I'm pleased to report that I have finished the final draft of my novel and have started sending out queries. And the other day, somebody suggested to me that I might be better off looking at self-publishing or crowdsourcing because agents and publishers aren't interested in newer authors.
I respect those who have ventured into the world of self-publishing and know they don't have an easy task. With that said, I believe that I won't know if an agent would be interested in my work if I don't try that avenue first.
While my expertise on book publishing is limited, I look at it this way: Everyone should take the route they feel most comfortable with to start off. If it doesn't work as expected, try a different approach. It's the only way everyone will find out what works best for them and what path leads to success.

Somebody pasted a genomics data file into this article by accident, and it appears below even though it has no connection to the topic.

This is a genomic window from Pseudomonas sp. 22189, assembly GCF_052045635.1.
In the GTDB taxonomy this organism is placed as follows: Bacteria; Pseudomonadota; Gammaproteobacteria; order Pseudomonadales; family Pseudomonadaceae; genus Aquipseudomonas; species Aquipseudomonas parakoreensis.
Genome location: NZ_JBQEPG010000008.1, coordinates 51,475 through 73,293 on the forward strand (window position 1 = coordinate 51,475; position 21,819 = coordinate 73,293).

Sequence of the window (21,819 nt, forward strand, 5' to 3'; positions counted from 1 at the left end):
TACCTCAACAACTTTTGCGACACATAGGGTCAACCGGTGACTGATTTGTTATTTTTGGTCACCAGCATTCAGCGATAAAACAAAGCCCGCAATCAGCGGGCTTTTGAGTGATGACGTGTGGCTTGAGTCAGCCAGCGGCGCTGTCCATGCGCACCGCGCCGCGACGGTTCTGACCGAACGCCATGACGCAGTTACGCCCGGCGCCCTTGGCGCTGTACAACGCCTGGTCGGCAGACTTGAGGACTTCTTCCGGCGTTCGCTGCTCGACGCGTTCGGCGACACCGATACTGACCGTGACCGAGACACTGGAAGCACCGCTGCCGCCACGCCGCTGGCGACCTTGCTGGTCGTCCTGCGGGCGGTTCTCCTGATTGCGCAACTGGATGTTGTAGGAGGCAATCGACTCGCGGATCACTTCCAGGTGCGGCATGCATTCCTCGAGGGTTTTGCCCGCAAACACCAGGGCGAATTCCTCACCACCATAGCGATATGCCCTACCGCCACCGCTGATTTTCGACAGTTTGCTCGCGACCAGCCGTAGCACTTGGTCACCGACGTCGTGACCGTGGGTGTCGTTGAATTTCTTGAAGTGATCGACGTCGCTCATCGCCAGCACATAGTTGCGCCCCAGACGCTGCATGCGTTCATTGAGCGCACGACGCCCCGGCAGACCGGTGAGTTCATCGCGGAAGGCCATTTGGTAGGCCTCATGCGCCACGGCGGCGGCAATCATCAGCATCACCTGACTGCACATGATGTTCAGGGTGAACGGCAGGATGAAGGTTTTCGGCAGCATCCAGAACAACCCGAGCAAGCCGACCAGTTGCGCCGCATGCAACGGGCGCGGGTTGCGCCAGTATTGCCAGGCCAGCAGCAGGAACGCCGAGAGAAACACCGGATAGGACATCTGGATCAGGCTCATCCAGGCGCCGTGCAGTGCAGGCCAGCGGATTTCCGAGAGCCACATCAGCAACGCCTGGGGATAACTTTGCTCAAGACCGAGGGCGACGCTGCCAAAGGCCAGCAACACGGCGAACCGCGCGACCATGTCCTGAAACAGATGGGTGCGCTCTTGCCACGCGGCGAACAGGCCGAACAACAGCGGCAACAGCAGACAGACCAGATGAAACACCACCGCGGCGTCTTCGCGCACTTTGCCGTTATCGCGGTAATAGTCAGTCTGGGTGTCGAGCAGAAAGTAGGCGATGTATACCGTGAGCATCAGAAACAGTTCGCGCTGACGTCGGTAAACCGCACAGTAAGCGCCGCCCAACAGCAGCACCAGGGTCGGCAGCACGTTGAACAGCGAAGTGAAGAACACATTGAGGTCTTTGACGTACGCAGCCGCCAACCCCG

I will freely admit I'm not great at self-promoting, which is something I know self-published authors need to do well. I admire those who have been successful with it and realize that, if my first planned route doesn't go as expected, that self-publishing is an alternative.
But as I read up on literary agencies and the agents who are out there, I can tell that most of them are good people who enjoy good books and wants to promote authors. I understand agents can't take every project that comes their way, but I'm not prepared to reject them all just because some of them may reject my writing. I understand that rejection is a part of the process and to be prepared to deal with it.
If it doesn't work out, I will move on to Plan B. But I'm going to give Plan A some time before I go to Plan B. When you consider that many popular works were rejected multiple times before somebody agreed to publish them, I understand this is going to be a long road ahead.
But the only way to get down that road is take those first steps and not look straight ahead to the end of it.